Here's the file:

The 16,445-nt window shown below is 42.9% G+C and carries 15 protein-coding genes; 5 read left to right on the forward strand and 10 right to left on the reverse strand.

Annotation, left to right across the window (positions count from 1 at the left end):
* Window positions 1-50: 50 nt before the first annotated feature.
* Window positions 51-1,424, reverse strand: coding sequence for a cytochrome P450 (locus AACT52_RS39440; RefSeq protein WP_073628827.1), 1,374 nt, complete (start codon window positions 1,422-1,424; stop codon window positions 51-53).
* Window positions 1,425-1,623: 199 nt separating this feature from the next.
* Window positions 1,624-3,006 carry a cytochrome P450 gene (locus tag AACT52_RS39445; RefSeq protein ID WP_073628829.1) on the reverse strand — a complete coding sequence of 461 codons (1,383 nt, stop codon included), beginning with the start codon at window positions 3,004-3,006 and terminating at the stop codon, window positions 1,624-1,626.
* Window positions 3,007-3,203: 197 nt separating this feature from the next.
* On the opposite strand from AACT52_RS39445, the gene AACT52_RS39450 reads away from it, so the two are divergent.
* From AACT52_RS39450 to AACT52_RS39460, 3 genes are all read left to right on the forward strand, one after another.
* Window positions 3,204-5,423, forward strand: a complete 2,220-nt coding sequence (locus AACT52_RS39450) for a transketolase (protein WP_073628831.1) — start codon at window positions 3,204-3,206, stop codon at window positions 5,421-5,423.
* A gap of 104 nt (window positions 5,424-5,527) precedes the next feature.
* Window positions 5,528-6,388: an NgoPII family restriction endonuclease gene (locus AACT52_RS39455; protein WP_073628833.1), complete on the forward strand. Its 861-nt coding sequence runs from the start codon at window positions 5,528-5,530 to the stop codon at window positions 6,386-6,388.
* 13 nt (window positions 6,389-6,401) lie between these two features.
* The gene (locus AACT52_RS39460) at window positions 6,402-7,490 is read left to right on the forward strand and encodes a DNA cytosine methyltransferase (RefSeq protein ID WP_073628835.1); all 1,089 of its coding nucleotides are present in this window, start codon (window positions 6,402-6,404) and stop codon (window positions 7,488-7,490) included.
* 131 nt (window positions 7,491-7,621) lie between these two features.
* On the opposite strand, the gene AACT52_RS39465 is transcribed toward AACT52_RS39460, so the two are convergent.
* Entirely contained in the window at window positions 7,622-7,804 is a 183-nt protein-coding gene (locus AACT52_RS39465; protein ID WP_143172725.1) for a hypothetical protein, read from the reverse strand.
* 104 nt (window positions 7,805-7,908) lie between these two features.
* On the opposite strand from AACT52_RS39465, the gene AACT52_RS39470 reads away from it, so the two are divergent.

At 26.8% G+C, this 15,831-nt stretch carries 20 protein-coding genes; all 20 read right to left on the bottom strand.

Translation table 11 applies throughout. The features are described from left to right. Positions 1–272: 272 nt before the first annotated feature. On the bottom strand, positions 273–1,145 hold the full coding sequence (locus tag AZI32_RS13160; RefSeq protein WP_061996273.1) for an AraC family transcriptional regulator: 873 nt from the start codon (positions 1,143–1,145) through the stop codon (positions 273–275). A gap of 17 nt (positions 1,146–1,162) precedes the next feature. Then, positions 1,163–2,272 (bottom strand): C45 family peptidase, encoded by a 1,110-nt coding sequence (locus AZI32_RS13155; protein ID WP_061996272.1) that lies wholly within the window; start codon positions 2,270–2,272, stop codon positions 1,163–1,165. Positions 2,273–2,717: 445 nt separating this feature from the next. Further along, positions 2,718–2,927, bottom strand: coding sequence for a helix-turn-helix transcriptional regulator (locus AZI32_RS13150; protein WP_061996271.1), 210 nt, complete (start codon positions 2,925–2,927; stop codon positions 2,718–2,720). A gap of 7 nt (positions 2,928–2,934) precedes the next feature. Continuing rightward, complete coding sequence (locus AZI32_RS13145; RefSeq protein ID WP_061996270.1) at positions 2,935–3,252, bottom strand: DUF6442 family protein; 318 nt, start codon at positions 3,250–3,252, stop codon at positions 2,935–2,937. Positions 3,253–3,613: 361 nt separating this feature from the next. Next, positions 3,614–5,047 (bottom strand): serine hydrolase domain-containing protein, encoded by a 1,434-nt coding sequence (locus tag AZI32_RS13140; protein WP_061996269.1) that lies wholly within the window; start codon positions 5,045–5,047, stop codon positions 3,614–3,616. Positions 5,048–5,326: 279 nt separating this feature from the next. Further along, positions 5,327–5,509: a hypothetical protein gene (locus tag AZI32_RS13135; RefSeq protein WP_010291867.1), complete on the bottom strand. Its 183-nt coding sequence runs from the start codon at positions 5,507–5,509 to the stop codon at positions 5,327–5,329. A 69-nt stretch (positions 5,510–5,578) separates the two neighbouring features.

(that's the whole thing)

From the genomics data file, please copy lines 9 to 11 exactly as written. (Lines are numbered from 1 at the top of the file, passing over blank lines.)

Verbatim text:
* From AACT52_RS39450 to AACT52_RS39460, 3 genes are all read left to right on the forward strand, one after another.
* Window positions 3,204-5,423, forward strand: a complete 2,220-nt coding sequence (locus AACT52_RS39450) for a transketolase (protein WP_073628831.1) — start codon at window positions 3,204-3,206, stop codon at window positions 5,421-5,423.
* A gap of 104 nt (window positions 5,424-5,527) precedes the next feature.